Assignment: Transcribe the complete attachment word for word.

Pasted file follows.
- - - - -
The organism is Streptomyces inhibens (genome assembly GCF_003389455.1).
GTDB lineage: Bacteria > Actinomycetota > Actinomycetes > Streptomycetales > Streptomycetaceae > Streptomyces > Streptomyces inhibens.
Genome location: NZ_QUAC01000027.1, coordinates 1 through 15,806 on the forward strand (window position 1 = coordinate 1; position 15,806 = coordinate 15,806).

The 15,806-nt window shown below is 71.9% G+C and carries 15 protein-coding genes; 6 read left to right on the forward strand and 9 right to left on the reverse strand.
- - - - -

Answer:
The organism is Streptomyces inhibens (genome assembly GCF_003389455.1).
GTDB lineage: Bacteria > Actinomycetota > Actinomycetes > Streptomycetales > Streptomycetaceae > Streptomyces > Streptomyces inhibens.
Genome location: NZ_QUAC01000027.1, coordinates 1 through 15,806 on the forward strand (window position 1 = coordinate 1; position 15,806 = coordinate 15,806).

The 15,806-nt window shown below is 71.9% G+C and carries 15 protein-coding genes; 6 read left to right on the forward strand and 9 right to left on the reverse strand.